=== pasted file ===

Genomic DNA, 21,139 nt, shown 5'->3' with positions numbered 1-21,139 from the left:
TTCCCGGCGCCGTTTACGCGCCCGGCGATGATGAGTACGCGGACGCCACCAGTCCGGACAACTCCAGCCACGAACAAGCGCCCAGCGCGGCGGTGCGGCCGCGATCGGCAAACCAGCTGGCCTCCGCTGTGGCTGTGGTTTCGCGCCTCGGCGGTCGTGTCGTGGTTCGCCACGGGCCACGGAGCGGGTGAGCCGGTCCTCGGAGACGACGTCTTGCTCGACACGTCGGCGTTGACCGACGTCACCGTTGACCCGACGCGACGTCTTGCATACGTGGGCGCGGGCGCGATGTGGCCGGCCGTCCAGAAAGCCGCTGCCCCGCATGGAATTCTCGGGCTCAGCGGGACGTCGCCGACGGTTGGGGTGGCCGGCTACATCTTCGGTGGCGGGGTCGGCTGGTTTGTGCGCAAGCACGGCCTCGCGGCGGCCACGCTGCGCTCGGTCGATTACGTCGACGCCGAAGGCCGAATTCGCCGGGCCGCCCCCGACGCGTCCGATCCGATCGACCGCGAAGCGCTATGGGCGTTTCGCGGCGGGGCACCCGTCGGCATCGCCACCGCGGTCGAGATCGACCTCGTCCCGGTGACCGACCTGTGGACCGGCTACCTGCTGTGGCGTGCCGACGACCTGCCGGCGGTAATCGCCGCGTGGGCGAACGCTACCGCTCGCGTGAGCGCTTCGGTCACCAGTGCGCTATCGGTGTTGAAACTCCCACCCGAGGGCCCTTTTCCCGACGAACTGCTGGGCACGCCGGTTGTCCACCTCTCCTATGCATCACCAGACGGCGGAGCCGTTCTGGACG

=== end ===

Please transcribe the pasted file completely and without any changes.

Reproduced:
Genomic DNA, 21,139 nt, shown 5'->3' with positions numbered 1-21,139 from the left:
TTCCCGGCGCCGTTTACGCGCCCGGCGATGATGAGTACGCGGACGCCACCAGTCCGGACAACTCCAGCCACGAACAAGCGCCCAGCGCGGCGGTGCGGCCGCGATCGGCAAACCAGCTGGCCTCCGCTGTGGCTGTGGTTTCGCGCCTCGGCGGTCGTGTCGTGGTTCGCCACGGGCCACGGAGCGGGTGAGCCGGTCCTCGGAGACGACGTCTTGCTCGACACGTCGGCGTTGACCGACGTCACCGTTGACCCGACGCGACGTCTTGCATACGTGGGCGCGGGCGCGATGTGGCCGGCCGTCCAGAAAGCCGCTGCCCCGCATGGAATTCTCGGGCTCAGCGGGACGTCGCCGACGGTTGGGGTGGCCGGCTACATCTTCGGTGGCGGGGTCGGCTGGTTTGTGCGCAAGCACGGCCTCGCGGCGGCCACGCTGCGCTCGGTCGATTACGTCGACGCCGAAGGCCGAATTCGCCGGGCCGCCCCCGACGCGTCCGATCCGATCGACCGCGAAGCGCTATGGGCGTTTCGCGGCGGGGCACCCGTCGGCATCGCCACCGCGGTCGAGATCGACCTCGTCCCGGTGACCGACCTGTGGACCGGCTACCTGCTGTGGCGTGCCGACGACCTGCCGGCGGTAATCGCCGCGTGGGCGAACGCTACCGCTCGCGTGAGCGCTTCGGTCACCAGTGCGCTATCGGTGTTGAAACTCCCACCCGAGGGCCCTTTTCCCGACGAACTGCTGGGCACGCCGGTTGTCCACCTCTCCTATGCATCACCAGACGGCGGAGCCGTTCTGGACG